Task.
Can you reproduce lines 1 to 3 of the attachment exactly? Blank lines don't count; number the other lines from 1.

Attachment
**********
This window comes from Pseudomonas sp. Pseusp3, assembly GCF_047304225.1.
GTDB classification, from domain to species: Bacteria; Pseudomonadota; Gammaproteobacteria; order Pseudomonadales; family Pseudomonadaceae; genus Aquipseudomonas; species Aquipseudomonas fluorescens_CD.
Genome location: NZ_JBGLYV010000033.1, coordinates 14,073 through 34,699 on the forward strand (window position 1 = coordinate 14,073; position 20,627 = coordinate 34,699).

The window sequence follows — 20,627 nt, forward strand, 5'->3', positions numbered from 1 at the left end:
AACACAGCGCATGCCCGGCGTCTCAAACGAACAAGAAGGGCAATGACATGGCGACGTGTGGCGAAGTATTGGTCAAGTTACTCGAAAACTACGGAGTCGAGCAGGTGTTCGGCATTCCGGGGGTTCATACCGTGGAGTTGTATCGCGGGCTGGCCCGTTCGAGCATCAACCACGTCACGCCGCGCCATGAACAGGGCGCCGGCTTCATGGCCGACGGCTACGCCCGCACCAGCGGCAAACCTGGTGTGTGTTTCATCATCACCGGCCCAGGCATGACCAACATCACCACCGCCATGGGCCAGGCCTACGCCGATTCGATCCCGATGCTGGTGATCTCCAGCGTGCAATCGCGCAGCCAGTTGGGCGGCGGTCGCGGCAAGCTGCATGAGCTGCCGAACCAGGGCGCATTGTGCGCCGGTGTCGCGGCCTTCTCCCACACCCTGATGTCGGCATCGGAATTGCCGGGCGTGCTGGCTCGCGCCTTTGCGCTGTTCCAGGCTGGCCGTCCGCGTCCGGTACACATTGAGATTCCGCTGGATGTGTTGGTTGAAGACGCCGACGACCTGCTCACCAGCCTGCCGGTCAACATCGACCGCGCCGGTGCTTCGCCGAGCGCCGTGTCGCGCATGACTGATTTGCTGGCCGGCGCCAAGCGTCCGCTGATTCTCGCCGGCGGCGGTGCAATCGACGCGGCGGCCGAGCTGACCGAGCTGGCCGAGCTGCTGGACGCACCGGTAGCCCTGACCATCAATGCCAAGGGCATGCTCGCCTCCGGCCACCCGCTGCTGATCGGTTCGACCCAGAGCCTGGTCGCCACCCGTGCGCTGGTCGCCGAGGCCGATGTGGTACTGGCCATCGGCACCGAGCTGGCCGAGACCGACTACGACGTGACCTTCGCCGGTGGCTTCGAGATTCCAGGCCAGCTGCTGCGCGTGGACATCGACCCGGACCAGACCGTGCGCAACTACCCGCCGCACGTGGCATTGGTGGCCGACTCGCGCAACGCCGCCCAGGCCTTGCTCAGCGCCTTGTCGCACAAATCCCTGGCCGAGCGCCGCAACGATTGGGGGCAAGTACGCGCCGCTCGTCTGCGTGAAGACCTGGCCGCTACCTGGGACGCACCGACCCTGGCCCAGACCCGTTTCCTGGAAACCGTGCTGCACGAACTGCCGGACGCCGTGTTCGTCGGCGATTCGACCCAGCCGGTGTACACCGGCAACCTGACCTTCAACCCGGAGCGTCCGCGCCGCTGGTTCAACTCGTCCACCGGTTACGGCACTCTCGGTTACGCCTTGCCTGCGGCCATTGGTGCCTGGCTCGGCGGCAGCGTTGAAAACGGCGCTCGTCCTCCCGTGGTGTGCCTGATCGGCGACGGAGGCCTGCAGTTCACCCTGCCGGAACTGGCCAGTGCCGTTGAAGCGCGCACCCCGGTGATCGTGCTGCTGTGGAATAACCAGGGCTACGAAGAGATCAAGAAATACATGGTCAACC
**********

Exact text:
This window comes from Pseudomonas sp. Pseusp3, assembly GCF_047304225.1.
GTDB classification, from domain to species: Bacteria; Pseudomonadota; Gammaproteobacteria; order Pseudomonadales; family Pseudomonadaceae; genus Aquipseudomonas; species Aquipseudomonas fluorescens_CD.
Genome location: NZ_JBGLYV010000033.1, coordinates 14,073 through 34,699 on the forward strand (window position 1 = coordinate 14,073; position 20,627 = coordinate 34,699).